I am currently working in Riydah, the capital of Saudi Arabia for a month for a low-cost airline. Saudi Arabia is a bizarre place. Women are not allowed to drive or work (except if serving women). There are separate lines and seating for the men, women and families. Even owning a cat or dog is forbidden. There’s a square in the center of town called ‘Chop Chop Square’ where they conduct public executions (taking death row to a whole new level). There are no bars or cinemas and many websites are blocked, so entertainment is rather limited. The 45 degree celsius heat also affects what you can do! The project has been really interesting though – trying to help our client improve their on-time performance and develop a growth strategy for the airline. There’s been 5 of us working down here for the month.
I made weekend trips to Dubai, Yemen, Kuwait and Oman. Dubai is the opposite to Riyadh – a Las Vegas of the Middle-East with non-stop shopping, entertainment and even an indoor ski slope. I went out with a friend from business school and her work colleagues. All the social activities and bars are centered around hotels and you cant spend anytime outside due to the Summer heat. The beaches are quite nice, but with the extreme heat I couldn’t manage very long. I also got to fly the Emirates A380 from New York to Dubai on it’s first week of flying.
Travelling around Yemen could not be more different - like stepping back to medieval times. The country doesn’t appear to have been affected by modernity at all. The men all walk around in white robes, with large round daggers tied to their waist. They chew constantly chew Qat, an addictive stimulant and apparently almost 20% of average household income is spent on the stuff. The old town of Sana’a is pretty and vibrant, surrounded by an old city wall and with buildings that rise upto 8 stories (see photo). As I wander through the narrow streets it feels like you’re in one never ending maze of a market. I look into a small room and I see a camel tied to a pole going around in circles grinding wheat. The driving in Yemen is one of the worst in the world, with no rules and a lot of beeping and near-misses.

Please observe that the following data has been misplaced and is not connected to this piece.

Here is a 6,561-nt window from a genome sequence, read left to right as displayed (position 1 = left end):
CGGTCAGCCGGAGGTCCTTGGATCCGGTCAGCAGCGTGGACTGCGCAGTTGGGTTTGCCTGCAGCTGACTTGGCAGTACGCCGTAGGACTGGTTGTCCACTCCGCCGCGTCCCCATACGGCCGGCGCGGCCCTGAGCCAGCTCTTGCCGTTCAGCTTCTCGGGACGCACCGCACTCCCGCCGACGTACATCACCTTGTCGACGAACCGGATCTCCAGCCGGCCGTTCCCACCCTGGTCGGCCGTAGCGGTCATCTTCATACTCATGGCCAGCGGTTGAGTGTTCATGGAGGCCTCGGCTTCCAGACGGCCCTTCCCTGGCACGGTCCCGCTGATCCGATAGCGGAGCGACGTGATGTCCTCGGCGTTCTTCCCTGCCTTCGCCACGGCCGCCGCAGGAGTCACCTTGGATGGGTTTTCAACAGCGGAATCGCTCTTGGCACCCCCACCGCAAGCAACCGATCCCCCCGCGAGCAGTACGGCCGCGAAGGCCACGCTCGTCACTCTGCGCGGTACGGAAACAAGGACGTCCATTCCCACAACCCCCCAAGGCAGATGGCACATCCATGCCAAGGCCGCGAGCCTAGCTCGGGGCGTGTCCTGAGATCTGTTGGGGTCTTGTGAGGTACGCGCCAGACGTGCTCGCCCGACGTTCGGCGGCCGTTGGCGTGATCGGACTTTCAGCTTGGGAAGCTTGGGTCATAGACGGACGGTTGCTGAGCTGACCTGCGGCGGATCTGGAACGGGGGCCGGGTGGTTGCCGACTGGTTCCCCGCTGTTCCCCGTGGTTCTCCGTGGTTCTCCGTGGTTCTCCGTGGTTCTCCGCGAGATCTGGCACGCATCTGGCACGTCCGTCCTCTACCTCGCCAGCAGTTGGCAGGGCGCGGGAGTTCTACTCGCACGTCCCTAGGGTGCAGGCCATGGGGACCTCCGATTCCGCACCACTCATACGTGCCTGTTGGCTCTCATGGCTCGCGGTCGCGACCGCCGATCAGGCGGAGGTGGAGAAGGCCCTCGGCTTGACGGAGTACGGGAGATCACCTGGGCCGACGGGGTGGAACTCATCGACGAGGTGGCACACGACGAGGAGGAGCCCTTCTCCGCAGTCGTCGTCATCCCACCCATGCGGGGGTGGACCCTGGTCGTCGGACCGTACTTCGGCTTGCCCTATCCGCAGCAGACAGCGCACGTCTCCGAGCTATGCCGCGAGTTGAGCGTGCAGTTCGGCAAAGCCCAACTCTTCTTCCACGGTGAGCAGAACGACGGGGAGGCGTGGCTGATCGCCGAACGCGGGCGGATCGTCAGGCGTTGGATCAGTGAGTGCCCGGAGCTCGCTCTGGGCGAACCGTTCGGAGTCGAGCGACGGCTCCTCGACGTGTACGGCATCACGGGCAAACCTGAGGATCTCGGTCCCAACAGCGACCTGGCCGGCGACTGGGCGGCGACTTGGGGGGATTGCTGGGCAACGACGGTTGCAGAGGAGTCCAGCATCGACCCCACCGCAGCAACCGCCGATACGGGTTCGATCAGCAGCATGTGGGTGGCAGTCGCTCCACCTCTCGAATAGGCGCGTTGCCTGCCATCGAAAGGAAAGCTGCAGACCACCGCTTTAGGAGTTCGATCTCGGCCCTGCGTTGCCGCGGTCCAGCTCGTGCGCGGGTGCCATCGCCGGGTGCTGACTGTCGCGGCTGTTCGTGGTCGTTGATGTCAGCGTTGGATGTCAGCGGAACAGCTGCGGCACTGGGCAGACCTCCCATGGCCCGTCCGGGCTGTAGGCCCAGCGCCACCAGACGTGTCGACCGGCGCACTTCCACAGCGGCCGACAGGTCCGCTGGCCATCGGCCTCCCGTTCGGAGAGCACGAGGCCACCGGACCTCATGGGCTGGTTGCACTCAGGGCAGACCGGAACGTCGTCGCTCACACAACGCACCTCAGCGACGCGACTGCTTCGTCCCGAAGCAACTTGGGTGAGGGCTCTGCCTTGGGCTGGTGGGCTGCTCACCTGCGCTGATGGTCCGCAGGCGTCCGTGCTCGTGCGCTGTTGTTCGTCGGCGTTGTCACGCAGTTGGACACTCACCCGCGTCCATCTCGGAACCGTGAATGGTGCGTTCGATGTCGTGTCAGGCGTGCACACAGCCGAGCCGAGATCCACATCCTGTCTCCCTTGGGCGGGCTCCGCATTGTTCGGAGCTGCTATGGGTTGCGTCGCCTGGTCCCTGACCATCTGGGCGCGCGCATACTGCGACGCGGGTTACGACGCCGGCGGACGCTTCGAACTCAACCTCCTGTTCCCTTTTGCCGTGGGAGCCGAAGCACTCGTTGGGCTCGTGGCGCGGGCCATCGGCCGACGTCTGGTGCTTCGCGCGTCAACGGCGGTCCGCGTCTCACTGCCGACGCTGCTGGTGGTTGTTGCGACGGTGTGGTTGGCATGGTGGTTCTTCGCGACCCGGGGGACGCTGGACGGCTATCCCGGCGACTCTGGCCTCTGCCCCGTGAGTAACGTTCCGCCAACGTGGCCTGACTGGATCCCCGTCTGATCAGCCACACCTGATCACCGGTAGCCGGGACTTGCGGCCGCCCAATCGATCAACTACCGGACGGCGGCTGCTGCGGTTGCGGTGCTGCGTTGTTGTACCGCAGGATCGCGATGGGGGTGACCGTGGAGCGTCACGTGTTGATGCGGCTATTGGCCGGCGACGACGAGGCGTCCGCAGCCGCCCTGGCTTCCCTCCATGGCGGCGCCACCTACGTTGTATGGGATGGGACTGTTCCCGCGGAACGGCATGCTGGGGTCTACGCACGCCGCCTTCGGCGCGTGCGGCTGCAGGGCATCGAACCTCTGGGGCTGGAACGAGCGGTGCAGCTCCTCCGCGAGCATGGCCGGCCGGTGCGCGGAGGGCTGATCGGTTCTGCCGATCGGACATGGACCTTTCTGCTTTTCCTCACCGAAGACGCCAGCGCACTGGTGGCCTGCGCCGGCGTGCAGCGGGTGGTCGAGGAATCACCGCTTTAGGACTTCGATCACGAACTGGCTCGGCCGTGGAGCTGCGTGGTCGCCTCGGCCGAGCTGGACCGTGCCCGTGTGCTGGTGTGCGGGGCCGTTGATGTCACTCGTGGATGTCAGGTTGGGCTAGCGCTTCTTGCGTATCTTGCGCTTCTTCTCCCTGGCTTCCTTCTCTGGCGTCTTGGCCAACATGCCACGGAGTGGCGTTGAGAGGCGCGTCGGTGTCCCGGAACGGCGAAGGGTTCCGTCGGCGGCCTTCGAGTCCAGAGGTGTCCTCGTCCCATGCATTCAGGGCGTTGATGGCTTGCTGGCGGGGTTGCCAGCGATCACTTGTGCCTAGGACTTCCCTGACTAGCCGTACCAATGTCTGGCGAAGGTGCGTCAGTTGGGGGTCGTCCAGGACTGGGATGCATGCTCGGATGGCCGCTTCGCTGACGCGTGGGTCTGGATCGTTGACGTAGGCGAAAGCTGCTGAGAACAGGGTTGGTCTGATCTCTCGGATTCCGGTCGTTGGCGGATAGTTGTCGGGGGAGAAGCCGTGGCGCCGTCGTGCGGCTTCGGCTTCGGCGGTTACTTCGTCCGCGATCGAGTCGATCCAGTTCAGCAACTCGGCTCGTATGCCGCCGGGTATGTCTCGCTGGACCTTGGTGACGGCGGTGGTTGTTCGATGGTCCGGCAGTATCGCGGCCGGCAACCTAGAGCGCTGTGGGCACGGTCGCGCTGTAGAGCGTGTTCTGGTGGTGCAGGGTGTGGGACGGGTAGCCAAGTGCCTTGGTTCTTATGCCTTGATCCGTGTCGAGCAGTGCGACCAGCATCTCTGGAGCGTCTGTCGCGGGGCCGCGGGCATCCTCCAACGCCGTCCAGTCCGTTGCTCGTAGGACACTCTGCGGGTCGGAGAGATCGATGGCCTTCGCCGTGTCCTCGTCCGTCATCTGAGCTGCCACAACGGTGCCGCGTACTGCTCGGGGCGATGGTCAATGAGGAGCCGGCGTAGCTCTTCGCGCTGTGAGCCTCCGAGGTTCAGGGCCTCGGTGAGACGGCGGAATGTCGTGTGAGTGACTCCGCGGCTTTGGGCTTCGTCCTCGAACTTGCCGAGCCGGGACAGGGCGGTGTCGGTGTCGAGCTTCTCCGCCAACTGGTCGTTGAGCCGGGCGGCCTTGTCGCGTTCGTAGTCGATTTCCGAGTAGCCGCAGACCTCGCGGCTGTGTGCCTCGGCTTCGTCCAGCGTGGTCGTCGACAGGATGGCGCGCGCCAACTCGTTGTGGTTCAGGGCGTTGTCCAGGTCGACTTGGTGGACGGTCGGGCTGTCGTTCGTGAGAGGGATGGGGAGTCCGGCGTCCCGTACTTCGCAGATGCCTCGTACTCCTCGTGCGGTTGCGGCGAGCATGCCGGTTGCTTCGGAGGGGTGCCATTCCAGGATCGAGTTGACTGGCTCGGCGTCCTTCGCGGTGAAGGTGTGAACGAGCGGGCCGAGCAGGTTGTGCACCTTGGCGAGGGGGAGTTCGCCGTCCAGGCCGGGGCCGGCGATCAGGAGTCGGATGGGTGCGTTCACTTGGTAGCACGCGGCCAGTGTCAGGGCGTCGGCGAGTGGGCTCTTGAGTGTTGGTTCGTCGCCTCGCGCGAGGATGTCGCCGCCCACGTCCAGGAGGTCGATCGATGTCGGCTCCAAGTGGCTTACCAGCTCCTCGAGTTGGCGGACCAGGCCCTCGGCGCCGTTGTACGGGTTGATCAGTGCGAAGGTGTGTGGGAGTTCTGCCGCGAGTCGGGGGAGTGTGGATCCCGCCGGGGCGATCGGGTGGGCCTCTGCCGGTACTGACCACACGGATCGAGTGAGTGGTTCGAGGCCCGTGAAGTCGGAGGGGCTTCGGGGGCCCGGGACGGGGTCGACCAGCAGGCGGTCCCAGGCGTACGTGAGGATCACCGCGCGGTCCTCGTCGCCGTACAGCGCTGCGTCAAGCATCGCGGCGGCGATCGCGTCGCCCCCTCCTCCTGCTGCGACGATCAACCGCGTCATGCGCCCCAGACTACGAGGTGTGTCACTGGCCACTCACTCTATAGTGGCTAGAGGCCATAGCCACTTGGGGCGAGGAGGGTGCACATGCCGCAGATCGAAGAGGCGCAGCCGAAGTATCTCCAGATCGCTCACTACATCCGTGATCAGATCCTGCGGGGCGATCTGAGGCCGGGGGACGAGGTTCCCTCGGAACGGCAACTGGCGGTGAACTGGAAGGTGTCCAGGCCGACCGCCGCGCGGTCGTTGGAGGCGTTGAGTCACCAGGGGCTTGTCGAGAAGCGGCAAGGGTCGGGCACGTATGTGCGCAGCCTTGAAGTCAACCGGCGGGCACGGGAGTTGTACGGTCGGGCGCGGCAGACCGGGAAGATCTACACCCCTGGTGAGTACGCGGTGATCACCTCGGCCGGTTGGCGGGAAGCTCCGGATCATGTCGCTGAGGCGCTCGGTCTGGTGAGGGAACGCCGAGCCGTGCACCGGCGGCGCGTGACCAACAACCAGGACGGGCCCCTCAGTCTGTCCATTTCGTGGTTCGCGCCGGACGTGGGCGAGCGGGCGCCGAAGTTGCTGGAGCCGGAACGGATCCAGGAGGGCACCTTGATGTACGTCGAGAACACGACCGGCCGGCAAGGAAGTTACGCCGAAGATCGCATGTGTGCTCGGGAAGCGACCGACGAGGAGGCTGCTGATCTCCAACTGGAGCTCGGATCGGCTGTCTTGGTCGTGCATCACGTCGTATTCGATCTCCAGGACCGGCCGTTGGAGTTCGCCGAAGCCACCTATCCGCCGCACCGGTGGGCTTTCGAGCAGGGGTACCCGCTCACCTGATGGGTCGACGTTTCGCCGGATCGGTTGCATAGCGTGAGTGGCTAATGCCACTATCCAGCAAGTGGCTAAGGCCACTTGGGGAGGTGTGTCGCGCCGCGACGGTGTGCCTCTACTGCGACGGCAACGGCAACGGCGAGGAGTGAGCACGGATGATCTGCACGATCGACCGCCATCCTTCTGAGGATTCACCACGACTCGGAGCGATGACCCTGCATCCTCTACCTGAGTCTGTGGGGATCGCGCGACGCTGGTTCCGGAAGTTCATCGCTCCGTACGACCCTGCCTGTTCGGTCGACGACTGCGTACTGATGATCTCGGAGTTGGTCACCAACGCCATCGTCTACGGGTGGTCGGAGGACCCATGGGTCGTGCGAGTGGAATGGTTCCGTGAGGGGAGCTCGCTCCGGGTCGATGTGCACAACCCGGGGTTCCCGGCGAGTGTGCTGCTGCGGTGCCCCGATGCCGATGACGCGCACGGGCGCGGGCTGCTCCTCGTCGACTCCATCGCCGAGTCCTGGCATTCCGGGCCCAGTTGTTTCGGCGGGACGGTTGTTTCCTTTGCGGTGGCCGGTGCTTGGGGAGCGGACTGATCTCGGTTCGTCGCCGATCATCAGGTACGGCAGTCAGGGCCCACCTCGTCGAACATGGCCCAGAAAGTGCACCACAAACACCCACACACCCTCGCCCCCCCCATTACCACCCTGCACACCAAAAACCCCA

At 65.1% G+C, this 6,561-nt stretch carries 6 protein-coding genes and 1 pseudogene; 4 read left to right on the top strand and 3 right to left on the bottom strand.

I spent a day driving around various towns and palaces in the mountains around the city, to Shibam and Dar Al Hagr. The most frustrating thing was the flight back to Riyadh. My flight with Yemenia was overbooked by 15 people and I had to spend 8 hours waiting around the airport before being rebooked and given a hotel and then travelled the following morning. I’m done with travelling on developing country airlines!
There’s not much to be said about Kuwait. It’s small. It has few sites. It’s boring. Oman, on the other hand was very interesting. 30 years ago the country had 2 primary schools and 2 hospitals, 10km of sealed roads and that was the sum total of its public infrastructure. Today it is one of the most advanced countries in the Middle-East and is almost as clean and orderly as Singapore. And what is most impressive is that the country does not have the oil resources of its neighbours and has advanced through the sheer hard work of the Omani people. I stayed at the amazing new Grand Hyatt hotel in Muscat (the capital) which is on the beach and looks like something from Disneyland. The city has some interesting sights, including a fish market, Souq, old walled city and several forts (and it’s always the fort that counts). So overall, it’s been an exciting month and a great opportunity to further explore the region.